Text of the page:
Here are things you can do at home to help your child manage his or her anxiety disorder:
Keep in mind that your child’s anxiety disorder diagnosis is not a sign of poor parenting. It may add stress to family life, however. It is helpful to build a support network of relatives and friends.
It's important that you have the same expectations of your anxious child that you would of another child, according to psychologist Lynn Siqueland, PhD. She has specialized in treating children and adolescents with anxiety disorders for more than 15 years. She offers these parenting tips for anxious kids, as well as ways to manage siblings, whose lives are also affected.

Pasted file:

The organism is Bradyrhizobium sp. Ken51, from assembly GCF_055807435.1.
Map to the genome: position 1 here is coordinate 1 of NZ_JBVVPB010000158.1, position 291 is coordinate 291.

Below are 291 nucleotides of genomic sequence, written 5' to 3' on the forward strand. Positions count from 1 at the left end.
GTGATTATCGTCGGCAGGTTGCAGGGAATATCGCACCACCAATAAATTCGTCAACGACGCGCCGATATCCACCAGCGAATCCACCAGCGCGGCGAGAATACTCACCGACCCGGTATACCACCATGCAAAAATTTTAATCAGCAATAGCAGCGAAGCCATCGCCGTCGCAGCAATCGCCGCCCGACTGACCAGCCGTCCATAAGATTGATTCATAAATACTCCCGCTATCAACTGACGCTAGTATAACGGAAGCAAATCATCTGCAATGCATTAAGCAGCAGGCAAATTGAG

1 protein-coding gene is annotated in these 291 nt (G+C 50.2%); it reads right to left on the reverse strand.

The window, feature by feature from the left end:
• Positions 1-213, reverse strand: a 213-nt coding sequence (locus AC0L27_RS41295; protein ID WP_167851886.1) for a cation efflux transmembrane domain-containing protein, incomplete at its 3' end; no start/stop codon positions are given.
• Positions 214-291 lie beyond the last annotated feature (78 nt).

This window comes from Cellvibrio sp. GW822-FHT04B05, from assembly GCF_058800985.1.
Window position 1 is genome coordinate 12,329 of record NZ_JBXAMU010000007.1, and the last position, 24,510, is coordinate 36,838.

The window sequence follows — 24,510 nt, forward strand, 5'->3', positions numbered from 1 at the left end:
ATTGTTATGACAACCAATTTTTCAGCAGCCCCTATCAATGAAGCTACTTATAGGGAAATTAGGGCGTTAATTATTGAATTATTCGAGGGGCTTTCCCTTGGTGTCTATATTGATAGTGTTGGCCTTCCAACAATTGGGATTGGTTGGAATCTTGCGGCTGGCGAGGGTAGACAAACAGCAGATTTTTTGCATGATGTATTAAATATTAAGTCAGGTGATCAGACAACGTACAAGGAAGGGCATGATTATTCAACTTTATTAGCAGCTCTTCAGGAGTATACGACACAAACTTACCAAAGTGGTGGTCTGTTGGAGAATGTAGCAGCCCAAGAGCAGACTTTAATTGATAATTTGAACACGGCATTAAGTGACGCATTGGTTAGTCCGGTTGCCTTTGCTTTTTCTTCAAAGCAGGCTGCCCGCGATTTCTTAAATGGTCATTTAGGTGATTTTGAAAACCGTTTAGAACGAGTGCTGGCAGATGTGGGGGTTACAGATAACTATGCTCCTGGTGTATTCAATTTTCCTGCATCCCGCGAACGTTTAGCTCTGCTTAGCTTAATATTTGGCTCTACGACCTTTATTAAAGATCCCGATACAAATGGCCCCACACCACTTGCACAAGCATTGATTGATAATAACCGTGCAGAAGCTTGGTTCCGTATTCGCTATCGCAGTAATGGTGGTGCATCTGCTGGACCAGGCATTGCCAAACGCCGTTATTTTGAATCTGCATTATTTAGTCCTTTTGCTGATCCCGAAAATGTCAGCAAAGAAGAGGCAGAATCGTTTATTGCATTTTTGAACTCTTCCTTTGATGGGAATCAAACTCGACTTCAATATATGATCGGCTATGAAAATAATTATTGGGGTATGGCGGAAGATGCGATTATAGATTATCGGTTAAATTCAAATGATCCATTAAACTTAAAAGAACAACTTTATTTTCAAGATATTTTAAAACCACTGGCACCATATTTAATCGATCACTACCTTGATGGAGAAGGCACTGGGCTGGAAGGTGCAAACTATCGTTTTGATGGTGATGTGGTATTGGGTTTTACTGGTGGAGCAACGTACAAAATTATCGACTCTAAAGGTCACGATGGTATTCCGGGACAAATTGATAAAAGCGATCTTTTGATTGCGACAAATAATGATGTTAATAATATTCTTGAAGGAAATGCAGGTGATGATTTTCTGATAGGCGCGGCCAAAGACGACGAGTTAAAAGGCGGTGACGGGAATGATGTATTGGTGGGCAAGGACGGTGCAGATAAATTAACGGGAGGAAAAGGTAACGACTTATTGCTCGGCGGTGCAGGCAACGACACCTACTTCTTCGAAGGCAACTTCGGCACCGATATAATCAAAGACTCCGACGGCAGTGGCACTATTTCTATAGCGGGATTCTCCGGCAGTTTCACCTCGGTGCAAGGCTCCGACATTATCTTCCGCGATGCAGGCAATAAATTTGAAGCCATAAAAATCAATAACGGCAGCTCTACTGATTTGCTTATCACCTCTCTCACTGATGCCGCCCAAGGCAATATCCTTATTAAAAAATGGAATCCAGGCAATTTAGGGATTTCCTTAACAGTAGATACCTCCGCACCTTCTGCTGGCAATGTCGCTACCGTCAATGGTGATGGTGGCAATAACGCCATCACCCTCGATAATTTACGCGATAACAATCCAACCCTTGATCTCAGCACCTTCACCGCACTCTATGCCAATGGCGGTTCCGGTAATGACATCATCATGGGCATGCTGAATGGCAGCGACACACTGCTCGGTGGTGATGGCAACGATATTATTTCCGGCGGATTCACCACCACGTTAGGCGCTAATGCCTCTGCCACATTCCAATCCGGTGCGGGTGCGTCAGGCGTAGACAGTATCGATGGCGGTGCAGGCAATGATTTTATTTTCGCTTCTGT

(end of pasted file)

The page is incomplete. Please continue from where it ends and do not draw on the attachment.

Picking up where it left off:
SAMHSA Report: how to help children who have experienced traumatic events.